It took many years before I finally stopped having academic anxiety dreams after optometry school.
You know the one I’m talking about. You wake up the morning of the final exam, not having attended a single lecture the whole semester, and you realize you’re unprepared and late for the final.
You rush to the building and get in the elevator, only to find out it goes sideways instead of up and down. You run up the stairs while bad guys dressed in black chase you with guns. They fire shots and yell at you in a language you don’t understand.
Finally, you arrive at the classroom. Everyone looks up from the test (which they are all acing) and starts hee-hawing. You look down, and you discover you’re either still in your pajamas, wearing a jockstrap and garter belt like baseball pitcher Ebby Calvin “Nuke” LaLoosh in the movie Bull Durham, or more likely, buck naked.
So with such nightmares behind me, why would I risk a good night’s sleep to go back to graduate school to get a master’s degree in my early 50s? What am I, crazy?
I got those questions a lot, so I decided to write down a few answers.
Professional healthcare education programs have long offered a doctorate combined with a Master of Business Administration (MBA), Master of Health Administration (MHA), or Master of Public Health (MPH). But increasingly, mid- and late-career practitioners are seeking additional degrees, too.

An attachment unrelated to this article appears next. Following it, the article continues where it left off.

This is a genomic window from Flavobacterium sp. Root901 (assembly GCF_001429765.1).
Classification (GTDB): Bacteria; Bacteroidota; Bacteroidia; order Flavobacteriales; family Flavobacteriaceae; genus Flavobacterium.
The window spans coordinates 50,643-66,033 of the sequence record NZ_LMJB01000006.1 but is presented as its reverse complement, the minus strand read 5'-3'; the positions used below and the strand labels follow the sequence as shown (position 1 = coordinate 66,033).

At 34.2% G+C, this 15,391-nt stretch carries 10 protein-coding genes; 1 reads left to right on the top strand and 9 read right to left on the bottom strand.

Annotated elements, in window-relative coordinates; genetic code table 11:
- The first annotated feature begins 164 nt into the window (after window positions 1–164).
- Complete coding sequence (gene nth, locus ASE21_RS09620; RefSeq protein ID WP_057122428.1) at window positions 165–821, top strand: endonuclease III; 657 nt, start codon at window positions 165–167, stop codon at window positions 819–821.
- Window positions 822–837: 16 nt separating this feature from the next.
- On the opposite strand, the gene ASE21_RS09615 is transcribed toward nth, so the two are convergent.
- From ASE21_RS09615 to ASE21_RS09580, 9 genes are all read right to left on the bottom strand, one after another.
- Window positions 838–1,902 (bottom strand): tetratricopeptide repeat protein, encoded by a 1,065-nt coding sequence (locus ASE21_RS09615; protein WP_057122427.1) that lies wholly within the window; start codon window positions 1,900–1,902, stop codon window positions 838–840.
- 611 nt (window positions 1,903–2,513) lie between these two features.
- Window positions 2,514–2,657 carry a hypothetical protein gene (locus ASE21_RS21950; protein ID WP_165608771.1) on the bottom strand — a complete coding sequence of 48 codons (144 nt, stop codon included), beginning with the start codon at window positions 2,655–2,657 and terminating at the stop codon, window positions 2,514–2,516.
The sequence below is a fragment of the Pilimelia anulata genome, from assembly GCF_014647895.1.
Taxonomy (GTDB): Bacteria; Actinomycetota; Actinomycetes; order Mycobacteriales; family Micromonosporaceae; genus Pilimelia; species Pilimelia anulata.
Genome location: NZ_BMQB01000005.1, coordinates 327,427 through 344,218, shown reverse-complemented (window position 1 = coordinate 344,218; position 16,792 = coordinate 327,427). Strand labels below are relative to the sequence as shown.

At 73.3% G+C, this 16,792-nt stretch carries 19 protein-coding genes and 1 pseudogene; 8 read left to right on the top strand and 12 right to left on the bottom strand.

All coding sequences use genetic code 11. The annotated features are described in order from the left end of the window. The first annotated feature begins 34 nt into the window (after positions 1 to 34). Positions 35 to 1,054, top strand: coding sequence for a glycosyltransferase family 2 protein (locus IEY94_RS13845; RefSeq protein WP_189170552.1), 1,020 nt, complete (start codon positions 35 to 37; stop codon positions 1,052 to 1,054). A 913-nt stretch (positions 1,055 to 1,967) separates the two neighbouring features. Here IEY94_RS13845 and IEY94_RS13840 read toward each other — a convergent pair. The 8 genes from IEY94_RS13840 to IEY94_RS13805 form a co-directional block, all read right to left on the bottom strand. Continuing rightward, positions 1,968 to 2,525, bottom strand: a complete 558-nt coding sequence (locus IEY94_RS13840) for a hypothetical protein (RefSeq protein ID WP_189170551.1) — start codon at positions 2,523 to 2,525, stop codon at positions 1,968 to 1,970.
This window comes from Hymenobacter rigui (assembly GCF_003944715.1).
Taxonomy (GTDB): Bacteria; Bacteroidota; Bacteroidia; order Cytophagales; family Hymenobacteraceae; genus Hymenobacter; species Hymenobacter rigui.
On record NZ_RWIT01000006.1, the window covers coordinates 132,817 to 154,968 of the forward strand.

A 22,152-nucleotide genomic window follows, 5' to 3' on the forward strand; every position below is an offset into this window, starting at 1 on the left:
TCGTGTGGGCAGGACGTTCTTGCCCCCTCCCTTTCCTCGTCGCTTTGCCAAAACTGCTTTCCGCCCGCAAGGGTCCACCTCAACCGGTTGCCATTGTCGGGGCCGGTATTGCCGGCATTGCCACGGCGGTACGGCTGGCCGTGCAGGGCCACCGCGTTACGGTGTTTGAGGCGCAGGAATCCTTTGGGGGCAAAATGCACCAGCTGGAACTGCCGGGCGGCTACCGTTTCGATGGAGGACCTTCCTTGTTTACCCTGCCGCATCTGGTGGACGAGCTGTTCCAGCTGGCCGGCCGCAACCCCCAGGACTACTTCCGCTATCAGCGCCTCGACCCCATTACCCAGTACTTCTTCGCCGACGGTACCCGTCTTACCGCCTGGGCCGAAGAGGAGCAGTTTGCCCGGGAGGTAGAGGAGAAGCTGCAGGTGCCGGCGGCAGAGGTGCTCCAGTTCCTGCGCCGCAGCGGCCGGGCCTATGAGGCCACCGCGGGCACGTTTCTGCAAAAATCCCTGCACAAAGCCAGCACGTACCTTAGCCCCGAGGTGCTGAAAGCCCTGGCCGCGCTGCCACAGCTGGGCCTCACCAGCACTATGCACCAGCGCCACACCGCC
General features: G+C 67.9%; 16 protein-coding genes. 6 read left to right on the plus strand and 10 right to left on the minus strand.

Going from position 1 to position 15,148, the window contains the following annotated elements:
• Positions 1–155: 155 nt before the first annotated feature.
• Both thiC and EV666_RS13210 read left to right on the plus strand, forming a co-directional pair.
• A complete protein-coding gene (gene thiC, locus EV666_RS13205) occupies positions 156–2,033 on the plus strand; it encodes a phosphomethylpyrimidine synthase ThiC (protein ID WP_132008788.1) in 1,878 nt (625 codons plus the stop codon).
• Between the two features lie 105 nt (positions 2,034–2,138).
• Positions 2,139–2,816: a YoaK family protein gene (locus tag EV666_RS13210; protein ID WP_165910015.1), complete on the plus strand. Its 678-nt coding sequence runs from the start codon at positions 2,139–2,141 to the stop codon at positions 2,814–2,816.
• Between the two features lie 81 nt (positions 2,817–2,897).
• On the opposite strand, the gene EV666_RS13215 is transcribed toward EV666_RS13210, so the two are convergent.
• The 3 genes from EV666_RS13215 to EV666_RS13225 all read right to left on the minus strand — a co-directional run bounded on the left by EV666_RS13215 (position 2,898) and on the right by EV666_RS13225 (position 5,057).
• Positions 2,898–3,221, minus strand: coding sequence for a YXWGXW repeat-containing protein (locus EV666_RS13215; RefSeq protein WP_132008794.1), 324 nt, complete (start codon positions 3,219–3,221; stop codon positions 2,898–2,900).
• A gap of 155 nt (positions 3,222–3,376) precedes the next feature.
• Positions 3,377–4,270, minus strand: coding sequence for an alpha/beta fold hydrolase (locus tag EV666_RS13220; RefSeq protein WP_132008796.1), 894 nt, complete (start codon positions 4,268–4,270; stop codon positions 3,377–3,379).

Here are five reasons I did:
1. Preparation for an “encore career”
While my clinical career has been satisfying, it’s possible that I might retire from my current position in a few years and want to start another gig.
I felt that broadening my knowledge base in other aspects of healthcare (such as administration, policy, law, leadership) and picking up new skill sets (like finance, informatics, quality improvement, human capital management) might open up new opportunities.
The Master of Health Sciences in Clinical Leadership (MHS-CL) at Duke University School of Medicine is an interdisciplinary, combined onsite/online program. It proved to be a good fit for me.
Even if I never “use it,” per se, I enjoyed the journey and added knowledge and skills that help me be more effective right now.